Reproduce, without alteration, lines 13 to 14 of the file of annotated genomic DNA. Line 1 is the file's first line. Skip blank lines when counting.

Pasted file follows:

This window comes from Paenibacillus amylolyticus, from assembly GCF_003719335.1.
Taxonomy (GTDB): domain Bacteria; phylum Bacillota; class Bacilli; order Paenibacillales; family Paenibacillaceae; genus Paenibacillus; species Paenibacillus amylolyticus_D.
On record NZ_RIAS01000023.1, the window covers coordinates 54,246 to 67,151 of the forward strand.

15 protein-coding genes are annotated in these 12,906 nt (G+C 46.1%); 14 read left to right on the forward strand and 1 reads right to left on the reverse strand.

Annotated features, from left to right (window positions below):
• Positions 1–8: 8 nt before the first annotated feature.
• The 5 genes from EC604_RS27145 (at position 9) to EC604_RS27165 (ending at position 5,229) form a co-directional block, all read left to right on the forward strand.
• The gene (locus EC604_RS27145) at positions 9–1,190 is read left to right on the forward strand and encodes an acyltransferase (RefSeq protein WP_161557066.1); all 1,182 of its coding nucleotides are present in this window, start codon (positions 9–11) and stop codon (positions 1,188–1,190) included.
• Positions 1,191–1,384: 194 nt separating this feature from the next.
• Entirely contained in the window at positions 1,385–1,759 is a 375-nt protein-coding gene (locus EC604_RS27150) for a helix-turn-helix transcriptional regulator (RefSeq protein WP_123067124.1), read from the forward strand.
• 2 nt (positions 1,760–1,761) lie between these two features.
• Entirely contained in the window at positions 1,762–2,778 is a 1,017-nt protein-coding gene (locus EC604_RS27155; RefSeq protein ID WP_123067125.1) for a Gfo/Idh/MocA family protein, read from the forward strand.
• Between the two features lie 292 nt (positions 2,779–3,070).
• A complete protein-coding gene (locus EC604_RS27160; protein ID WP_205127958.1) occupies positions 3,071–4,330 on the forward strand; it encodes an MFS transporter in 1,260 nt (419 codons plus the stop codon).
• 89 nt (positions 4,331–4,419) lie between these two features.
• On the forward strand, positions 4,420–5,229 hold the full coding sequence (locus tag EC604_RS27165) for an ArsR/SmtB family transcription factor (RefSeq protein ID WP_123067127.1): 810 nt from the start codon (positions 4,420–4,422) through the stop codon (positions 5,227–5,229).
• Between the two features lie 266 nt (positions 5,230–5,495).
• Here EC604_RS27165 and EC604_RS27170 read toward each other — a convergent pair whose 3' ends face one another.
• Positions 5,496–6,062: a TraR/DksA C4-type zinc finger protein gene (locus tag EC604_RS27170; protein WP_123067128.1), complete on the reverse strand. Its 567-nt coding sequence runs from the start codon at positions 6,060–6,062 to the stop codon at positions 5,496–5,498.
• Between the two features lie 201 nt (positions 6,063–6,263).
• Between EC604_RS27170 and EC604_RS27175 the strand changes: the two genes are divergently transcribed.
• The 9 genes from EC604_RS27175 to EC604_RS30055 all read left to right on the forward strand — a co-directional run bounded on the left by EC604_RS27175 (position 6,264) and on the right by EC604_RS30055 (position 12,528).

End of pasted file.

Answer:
• Between the two features lie 292 nt (positions 2,779–3,070).
• A complete protein-coding gene (locus EC604_RS27160; protein ID WP_205127958.1) occupies positions 3,071–4,330 on the forward strand; it encodes an MFS transporter in 1,260 nt (419 codons plus the stop codon).